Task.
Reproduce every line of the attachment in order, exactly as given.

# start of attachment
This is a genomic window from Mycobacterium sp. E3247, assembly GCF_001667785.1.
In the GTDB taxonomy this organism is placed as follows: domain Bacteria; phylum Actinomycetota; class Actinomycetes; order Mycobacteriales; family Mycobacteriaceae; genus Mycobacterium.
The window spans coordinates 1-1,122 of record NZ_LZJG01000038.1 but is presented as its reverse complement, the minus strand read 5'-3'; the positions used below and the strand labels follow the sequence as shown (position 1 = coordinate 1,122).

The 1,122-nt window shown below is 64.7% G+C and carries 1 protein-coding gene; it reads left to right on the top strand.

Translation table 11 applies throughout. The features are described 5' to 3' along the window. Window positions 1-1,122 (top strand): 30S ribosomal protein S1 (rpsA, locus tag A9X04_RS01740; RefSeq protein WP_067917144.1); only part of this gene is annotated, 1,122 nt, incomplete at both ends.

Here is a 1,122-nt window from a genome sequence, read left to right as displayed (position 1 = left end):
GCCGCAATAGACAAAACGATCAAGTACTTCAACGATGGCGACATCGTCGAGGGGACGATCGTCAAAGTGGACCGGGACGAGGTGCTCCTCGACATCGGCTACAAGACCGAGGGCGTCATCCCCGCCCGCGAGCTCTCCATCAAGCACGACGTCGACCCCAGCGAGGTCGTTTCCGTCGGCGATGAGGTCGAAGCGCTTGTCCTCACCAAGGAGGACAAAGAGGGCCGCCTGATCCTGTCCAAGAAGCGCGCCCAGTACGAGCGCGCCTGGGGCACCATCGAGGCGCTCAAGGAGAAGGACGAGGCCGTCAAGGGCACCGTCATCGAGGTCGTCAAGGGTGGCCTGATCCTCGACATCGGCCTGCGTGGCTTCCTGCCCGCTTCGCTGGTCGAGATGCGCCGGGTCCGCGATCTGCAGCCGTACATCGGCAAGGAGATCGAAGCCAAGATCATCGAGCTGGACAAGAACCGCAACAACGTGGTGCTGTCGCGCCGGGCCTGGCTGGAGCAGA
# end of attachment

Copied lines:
This is a genomic window from Mycobacterium sp. E3247, assembly GCF_001667785.1.
In the GTDB taxonomy this organism is placed as follows: domain Bacteria; phylum Actinomycetota; class Actinomycetes; order Mycobacteriales; family Mycobacteriaceae; genus Mycobacterium.
The window spans coordinates 1-1,122 of record NZ_LZJG01000038.1 but is presented as its reverse complement, the minus strand read 5'-3'; the positions used below and the strand labels follow the sequence as shown (position 1 = coordinate 1,122).

The 1,122-nt window shown below is 64.7% G+C and carries 1 protein-coding gene; it reads left to right on the top strand.

Translation table 11 applies throughout. The features are described 5' to 3' along the window. Window positions 1-1,122 (top strand): 30S ribosomal protein S1 (rpsA, locus tag A9X04_RS01740; RefSeq protein WP_067917144.1); only part of this gene is annotated, 1,122 nt, incomplete at both ends.

Here is a 1,122-nt window from a genome sequence, read left to right as displayed (position 1 = left end):
GCCGCAATAGACAAAACGATCAAGTACTTCAACGATGGCGACATCGTCGAGGGGACGATCGTCAAAGTGGACCGGGACGAGGTGCTCCTCGACATCGGCTACAAGACCGAGGGCGTCATCCCCGCCCGCGAGCTCTCCATCAAGCACGACGTCGACCCCAGCGAGGTCGTTTCCGTCGGCGATGAGGTCGAAGCGCTTGTCCTCACCAAGGAGGACAAAGAGGGCCGCCTGATCCTGTCCAAGAAGCGCGCCCAGTACGAGCGCGCCTGGGGCACCATCGAGGCGCTCAAGGAGAAGGACGAGGCCGTCAAGGGCACCGTCATCGAGGTCGTCAAGGGTGGCCTGATCCTCGACATCGGCCTGCGTGGCTTCCTGCCCGCTTCGCTGGTCGAGATGCGCCGGGTCCGCGATCTGCAGCCGTACATCGGCAAGGAGATCGAAGCCAAGATCATCGAGCTGGACAAGAACCGCAACAACGTGGTGCTGTCGCGCCGGGCCTGGCTGGAGCAGA